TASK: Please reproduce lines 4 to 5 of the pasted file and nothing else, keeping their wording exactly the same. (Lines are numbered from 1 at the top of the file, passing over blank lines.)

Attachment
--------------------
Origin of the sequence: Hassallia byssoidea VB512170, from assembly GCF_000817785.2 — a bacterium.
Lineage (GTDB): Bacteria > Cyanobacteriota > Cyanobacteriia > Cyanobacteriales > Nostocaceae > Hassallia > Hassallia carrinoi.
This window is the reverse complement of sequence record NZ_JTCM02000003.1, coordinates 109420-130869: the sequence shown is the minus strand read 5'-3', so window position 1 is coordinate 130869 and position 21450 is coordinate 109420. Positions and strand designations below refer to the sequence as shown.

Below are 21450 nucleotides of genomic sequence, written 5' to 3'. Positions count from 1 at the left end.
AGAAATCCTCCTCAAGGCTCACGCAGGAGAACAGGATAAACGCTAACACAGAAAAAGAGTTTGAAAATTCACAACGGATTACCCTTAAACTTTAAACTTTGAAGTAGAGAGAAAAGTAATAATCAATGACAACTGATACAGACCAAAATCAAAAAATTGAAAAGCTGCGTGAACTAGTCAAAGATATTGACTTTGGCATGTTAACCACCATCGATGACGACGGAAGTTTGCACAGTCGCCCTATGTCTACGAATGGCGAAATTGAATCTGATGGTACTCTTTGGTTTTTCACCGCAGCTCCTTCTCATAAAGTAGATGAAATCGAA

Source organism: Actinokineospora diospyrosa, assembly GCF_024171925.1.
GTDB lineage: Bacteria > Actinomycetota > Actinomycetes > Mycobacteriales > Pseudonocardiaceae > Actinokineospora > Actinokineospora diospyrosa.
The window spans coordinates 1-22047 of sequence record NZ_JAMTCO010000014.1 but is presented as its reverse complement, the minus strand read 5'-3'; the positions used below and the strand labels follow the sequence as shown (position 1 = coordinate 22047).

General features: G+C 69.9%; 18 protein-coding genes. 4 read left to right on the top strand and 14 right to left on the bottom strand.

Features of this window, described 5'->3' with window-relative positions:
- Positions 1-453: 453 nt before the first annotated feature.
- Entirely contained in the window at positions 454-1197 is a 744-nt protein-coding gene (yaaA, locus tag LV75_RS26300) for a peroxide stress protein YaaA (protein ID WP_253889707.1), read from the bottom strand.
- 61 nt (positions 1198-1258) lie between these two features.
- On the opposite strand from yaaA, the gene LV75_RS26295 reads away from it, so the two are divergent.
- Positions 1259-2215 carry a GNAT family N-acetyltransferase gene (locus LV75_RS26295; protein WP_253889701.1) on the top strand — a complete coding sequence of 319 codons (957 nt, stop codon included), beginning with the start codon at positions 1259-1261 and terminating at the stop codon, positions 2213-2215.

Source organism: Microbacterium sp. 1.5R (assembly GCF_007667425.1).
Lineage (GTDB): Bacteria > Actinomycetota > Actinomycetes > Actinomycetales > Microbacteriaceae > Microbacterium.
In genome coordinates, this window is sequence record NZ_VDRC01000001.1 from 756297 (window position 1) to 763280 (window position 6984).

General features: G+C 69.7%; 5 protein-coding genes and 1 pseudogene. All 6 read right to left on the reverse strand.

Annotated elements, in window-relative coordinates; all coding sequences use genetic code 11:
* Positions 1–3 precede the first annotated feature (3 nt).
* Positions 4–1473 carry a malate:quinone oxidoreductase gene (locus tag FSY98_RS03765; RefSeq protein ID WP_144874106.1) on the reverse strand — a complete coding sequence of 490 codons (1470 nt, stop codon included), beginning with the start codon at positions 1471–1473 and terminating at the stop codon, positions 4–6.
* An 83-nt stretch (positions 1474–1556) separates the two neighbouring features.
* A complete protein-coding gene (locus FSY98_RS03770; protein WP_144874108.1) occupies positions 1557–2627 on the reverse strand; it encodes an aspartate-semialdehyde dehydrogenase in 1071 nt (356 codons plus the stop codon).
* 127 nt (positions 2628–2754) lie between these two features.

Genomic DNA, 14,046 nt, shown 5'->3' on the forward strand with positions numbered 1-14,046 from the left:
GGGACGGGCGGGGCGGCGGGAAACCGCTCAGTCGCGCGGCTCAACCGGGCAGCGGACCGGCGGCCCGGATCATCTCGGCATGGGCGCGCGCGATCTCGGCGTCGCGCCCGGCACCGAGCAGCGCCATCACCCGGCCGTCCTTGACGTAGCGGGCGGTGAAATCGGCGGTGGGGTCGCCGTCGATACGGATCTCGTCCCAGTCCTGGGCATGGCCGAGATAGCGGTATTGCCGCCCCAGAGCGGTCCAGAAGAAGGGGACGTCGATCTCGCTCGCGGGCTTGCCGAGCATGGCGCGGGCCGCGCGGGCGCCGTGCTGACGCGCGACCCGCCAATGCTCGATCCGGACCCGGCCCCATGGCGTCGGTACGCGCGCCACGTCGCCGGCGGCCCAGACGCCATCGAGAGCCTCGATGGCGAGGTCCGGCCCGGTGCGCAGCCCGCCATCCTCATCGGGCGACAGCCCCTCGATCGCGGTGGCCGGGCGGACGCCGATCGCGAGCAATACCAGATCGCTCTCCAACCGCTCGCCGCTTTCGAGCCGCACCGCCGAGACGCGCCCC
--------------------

Below are 21450 nucleotides of genomic sequence, written 5' to 3'. Positions count from 1 at the left end.
AGAAATCCTCCTCAAGGCTCACGCAGGAGAACAGGATAAACGCTAACACAGAAAAAGAGTTTGAAAATTCACAACGGATTACCCTTAAACTTTAAACTTTGAAGTAGAGAGAAAAGTAATAATCAATGACAACTGATACAGACCAAAATCAAAAAATTGAAAAGCTGCGTGAACTAGTCAAAGATATTGACTTTGGCATGTTAACCACCATCGATGACGACGGAAGTTTGCACAGTCGCCCTATGTCTACGAATGGCGAAATTGAATCTGATGGTACTCTTTGGTTTTTCACCGCAGCTCCTTCTCATAAAGTAGATGAAATCGAA